Yellowstone roads begin opening to autos for season

A bighorn sheep stands in the middle of the East Entrance road east of Sylvan Pass in Yellowstone National Park as spring 2014 visitors enter the park from Cody, Wyo.

Spring is a great time to see Yellowstone National Park as the landscape begins to shed its winter garb of ice and snow. Animals are becoming more active with the change of season, and newborn wildlife begin moving through the park. Most importantly for local residents, it's a chance to visit Yellowstone before the summer crowds arrive, bringing traffic and congestion to the world's first national park. Road segments throughout the park will follow a staggered opening in the next few weeks, with the road from West Yellowstone and Mammoth Hot Springs to Old Faithful and the Grand Canyon of the Yellowstone already open for the season, allowing visitors to travel by car to two of the park’s iconic locations. Continue Reading →

Yellowstone celebrates Earth Day in Gardiner

On Saturday, April 23rd, Yellowstone National Park, the Yellowstone Environmental Coordinating Committee (YECC), and community partners from Gardiner, Mont. will celebrate the 46th anniversary of Earth Day with a community clean-up, waste collection and recycling opportunities, youth activities, information on local environmental initiatives, and more. All Earth Day activities are free of charge and located at the Gardiner Public School. Continue Reading →

Spring bicycling begins on select Yellowstone roads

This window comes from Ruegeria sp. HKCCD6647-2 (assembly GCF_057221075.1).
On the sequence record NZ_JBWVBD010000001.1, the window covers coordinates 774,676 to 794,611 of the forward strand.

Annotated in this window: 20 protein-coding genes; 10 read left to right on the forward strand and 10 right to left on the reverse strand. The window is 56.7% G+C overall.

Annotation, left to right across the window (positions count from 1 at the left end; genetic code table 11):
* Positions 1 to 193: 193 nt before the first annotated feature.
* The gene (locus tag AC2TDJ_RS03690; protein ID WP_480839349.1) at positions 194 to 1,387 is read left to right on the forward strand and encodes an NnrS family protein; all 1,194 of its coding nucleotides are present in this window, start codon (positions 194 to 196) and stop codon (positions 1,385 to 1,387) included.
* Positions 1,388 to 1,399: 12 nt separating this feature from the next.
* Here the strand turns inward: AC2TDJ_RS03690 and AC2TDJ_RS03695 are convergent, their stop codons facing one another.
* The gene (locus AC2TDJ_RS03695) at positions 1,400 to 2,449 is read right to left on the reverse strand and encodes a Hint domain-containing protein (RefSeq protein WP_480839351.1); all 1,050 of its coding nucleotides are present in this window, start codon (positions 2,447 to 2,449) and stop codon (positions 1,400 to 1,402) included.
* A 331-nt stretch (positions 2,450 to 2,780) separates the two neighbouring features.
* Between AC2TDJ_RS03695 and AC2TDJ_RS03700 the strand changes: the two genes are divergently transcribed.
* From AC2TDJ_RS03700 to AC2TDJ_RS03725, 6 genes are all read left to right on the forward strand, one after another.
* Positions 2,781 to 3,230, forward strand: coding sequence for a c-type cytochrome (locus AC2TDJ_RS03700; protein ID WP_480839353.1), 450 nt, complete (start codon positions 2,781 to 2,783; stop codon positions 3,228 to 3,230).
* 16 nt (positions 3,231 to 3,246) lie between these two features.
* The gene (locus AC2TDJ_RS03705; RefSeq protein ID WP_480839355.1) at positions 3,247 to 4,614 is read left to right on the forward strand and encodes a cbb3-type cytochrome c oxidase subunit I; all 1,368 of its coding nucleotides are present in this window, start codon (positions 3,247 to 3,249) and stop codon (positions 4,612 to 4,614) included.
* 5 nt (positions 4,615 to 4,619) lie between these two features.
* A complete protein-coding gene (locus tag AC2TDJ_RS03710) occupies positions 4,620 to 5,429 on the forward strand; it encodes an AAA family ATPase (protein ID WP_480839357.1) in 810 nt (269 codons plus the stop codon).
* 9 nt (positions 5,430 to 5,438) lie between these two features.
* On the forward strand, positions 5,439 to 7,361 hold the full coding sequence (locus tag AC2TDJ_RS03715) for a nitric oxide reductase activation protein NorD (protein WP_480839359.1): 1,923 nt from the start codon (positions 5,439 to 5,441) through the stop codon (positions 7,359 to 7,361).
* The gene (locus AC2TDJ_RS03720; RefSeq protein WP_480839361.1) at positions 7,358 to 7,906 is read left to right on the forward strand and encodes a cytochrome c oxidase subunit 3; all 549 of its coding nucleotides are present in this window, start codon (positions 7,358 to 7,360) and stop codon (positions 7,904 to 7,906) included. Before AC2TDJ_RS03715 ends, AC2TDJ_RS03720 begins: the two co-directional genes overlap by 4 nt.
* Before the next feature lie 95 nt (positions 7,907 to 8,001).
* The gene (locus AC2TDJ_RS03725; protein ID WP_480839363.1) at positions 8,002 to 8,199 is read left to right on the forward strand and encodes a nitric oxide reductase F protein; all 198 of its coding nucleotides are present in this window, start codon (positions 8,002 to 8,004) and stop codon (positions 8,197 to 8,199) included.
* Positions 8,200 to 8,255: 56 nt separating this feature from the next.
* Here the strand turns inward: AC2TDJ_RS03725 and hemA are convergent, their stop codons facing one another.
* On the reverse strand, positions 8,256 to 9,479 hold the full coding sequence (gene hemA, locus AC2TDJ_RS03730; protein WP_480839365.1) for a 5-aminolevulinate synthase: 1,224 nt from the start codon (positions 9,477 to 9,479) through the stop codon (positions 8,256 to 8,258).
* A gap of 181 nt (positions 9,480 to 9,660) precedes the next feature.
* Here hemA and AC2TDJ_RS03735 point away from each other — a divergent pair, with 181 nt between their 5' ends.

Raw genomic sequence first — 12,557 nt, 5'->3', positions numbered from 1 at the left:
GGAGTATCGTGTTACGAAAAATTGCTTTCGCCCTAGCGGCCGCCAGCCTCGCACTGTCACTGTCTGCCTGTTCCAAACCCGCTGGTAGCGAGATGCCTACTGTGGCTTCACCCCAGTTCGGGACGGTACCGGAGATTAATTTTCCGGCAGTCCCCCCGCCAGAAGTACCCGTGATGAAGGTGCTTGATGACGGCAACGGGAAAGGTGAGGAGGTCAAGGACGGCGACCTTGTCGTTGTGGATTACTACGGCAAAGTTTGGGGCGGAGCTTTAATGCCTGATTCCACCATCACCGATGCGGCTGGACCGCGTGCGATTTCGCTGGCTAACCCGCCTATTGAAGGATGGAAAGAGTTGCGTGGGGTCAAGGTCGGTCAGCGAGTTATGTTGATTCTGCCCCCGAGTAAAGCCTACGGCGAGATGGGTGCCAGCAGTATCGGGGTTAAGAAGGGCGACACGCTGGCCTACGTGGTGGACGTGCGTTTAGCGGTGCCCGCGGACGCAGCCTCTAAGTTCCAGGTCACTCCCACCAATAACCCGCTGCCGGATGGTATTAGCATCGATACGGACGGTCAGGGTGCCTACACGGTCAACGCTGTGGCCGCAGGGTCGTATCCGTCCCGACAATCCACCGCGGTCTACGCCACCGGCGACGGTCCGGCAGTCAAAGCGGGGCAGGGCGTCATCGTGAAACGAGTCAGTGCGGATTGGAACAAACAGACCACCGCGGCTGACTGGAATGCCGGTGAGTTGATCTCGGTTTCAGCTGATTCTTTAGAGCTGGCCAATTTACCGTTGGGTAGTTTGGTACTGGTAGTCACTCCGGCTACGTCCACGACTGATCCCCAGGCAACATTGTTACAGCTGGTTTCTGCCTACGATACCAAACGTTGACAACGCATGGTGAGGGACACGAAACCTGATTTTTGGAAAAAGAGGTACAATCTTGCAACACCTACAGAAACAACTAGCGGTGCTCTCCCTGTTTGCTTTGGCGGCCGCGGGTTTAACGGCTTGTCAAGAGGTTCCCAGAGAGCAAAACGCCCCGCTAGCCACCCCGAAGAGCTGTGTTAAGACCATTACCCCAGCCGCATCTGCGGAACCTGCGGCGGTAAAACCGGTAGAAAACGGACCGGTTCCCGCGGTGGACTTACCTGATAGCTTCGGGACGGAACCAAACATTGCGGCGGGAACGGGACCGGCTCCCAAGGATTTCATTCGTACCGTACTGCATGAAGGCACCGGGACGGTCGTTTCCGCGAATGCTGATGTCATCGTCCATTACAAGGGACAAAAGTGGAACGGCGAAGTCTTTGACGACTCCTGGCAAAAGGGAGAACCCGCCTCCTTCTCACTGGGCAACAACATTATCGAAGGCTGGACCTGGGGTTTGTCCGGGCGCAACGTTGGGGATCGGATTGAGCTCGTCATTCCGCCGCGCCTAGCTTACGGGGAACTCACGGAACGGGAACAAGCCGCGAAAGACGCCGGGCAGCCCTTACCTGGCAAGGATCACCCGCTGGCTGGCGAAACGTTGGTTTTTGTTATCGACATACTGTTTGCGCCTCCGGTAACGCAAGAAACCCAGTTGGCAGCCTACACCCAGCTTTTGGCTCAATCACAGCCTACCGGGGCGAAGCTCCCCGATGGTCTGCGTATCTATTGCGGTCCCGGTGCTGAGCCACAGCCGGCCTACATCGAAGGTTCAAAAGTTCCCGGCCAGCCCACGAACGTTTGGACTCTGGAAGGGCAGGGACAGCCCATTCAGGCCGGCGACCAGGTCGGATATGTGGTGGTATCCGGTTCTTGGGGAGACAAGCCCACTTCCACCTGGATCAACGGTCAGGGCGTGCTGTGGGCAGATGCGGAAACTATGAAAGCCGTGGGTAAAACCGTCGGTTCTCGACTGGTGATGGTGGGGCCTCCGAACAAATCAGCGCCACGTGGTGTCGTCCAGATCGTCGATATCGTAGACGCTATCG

A bicyclist rides past freshly plowed snow along the road between Norris and Canyon Village in this 2012 file photo.

Some roads in Yellowstone National Park are now open to bicyclists as plow crews work to clear ice and snow in preparation for the park opening to autos later this month. Bicycles are allowed now on 49 miles of park roads from the West Entrance at West Yellowstone, Montana, to Mammoth Hot Springs. But there is no bicycle access to Old Faithful or Canyon until the first interior park roads open to public motorized vehicle access on Friday, April 15. Continue Reading →

Yellowstone superheroes champion conservation, safety in new comic book

"Guardians of Yellowstone" is a new comic book series featuring superheroes like Caldera, from left, Prisma and Lobo, who will fight evil and protect natural resources using skills and powers based on the park's iconic landscape and wildlife.

Taking a page (literally) from the seemingly endless stream of wildly popular comic book properties that are earning billions for Hollywood entertainment conglomerates, the National Park Service is launching a new superhero group based in Yellowstone National Park. In a series of adventures aimed at attracting a younger generation of visitors to the world's first national park, the "Guardians of Yellowstone" will fight evil and protect natural resources using skills and powers based on the park's iconic landscape and wildlife. Continue Reading →

Government report advises Yellowstone visitors against bison selfies

Visitors to Yellowstone National Park risk injury when allowing bison or other wildlife to approach within 25 yards. (Ruffin Prevost/Yellowstone Gate - click to enlarge)